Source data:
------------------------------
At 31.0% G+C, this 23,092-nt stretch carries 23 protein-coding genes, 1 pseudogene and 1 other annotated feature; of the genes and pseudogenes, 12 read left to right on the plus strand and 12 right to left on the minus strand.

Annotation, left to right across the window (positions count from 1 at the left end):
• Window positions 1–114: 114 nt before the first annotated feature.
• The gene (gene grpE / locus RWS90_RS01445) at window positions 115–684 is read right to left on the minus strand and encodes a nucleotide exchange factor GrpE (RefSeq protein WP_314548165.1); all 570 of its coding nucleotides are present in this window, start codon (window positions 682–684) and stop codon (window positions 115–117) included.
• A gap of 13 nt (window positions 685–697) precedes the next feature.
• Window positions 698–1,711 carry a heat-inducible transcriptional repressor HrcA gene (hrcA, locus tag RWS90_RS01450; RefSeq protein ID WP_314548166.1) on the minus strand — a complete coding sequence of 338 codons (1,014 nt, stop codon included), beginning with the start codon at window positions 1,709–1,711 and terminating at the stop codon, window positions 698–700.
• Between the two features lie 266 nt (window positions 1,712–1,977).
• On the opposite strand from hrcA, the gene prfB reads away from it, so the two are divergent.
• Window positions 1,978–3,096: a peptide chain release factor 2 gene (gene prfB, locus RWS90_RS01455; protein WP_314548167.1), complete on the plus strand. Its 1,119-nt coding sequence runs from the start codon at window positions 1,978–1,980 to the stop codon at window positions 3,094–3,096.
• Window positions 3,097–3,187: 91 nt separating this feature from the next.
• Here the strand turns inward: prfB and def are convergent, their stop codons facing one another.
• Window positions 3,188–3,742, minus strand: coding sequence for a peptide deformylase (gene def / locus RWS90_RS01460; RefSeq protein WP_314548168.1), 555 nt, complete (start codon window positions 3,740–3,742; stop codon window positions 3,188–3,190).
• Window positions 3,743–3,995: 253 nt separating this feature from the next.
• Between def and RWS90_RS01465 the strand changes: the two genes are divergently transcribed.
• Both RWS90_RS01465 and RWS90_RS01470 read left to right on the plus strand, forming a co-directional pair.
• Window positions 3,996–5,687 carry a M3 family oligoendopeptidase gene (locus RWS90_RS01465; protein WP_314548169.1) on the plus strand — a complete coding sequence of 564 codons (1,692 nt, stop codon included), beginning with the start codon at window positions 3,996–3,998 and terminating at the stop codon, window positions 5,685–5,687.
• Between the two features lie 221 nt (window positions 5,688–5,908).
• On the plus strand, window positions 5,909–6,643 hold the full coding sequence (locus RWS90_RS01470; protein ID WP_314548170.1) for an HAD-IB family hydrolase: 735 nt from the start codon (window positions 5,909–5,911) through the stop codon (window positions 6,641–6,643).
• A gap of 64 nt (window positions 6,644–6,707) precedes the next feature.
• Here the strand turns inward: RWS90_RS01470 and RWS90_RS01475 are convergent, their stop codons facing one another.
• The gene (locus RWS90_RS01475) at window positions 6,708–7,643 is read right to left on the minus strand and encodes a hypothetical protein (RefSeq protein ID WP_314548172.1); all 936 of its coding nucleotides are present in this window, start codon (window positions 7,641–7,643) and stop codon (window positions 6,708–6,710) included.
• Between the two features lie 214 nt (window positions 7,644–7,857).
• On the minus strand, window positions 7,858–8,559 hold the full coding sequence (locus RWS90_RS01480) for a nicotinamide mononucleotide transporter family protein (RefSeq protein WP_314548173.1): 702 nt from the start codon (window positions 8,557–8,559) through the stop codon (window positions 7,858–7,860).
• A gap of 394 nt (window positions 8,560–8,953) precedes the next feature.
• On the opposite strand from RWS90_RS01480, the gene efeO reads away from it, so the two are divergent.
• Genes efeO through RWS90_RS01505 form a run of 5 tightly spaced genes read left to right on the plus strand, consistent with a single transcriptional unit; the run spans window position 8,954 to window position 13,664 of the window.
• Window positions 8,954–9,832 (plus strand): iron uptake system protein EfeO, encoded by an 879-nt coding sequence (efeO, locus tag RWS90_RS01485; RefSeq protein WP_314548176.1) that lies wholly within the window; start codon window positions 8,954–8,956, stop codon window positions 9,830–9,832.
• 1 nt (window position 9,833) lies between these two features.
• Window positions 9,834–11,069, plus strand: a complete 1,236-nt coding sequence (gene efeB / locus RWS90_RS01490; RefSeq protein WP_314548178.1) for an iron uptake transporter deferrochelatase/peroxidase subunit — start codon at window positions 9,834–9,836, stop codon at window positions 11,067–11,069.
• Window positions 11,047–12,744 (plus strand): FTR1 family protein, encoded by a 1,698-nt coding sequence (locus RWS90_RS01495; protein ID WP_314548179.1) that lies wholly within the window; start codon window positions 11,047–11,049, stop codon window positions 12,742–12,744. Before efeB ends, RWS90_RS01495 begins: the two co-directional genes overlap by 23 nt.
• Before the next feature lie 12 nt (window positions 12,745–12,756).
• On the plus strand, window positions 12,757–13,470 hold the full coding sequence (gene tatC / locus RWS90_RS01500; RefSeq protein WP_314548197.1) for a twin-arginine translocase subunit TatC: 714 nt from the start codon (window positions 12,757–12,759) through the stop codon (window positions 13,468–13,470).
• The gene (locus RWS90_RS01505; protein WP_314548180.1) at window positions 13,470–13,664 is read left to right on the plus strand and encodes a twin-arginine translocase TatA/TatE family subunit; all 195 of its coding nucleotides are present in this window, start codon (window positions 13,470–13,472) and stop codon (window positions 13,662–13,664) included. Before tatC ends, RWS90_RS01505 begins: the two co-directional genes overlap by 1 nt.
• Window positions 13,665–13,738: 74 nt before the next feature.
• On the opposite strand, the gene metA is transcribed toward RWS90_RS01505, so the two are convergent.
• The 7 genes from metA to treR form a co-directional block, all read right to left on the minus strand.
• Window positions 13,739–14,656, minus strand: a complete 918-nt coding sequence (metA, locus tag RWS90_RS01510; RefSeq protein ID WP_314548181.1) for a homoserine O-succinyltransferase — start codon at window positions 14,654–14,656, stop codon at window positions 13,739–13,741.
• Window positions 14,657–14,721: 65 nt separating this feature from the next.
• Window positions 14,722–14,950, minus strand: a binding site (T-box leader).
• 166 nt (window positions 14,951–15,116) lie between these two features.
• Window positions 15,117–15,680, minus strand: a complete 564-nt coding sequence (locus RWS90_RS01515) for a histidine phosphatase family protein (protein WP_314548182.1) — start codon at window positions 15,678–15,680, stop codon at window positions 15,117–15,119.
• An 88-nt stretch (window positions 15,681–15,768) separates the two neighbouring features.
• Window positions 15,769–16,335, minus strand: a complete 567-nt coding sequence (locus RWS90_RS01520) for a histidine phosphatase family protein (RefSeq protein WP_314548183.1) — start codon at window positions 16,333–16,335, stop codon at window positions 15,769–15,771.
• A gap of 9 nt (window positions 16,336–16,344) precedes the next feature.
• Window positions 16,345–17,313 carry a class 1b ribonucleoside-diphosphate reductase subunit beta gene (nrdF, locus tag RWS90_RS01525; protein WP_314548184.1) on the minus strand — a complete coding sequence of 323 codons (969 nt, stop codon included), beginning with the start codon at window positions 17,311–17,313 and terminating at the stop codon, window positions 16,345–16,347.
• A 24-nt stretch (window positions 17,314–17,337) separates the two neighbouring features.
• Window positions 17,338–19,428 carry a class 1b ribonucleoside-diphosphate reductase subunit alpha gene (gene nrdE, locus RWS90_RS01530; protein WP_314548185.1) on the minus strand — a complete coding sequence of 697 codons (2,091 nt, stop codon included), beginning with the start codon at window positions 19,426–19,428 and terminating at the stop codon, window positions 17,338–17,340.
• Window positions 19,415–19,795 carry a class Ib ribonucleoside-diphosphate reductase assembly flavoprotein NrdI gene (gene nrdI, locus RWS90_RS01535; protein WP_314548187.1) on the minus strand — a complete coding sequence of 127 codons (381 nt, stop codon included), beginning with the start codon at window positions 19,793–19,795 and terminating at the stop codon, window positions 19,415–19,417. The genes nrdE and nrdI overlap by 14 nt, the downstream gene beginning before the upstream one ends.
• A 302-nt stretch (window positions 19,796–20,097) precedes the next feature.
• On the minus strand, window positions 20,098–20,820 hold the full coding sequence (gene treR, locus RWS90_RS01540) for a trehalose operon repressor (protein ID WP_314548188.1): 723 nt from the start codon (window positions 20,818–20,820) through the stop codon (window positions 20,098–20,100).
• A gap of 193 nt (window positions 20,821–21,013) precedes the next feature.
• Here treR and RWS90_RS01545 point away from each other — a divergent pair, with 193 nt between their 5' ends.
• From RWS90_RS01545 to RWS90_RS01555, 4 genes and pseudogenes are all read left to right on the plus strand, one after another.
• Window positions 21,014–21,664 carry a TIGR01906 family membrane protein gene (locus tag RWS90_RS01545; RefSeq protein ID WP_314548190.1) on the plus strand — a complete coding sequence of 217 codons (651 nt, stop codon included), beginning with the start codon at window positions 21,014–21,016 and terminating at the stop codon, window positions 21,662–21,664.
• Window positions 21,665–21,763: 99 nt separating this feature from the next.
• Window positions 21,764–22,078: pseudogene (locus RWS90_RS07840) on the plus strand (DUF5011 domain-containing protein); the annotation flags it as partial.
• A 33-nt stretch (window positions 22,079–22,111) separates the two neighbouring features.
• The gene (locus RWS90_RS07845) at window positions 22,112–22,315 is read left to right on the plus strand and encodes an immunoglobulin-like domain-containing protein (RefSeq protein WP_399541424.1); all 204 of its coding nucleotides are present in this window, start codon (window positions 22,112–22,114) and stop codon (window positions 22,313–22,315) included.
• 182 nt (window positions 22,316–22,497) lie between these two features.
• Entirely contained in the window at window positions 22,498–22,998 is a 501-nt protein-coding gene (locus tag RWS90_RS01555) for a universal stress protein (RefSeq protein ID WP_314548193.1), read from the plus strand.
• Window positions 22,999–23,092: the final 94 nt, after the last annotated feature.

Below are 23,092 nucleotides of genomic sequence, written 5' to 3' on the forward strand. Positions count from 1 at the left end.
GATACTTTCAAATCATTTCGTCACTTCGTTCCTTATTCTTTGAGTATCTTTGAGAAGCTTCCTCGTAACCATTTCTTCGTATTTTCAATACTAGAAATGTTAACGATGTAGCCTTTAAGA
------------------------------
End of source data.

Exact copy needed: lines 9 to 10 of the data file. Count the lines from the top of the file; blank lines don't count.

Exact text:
• Window positions 1,978–3,096: a peptide chain release factor 2 gene (gene prfB, locus RWS90_RS01455; protein WP_314548167.1), complete on the plus strand. Its 1,119-nt coding sequence runs from the start codon at window positions 1,978–1,980 to the stop codon at window positions 3,094–3,096.
• Window positions 3,097–3,187: 91 nt separating this feature from the next.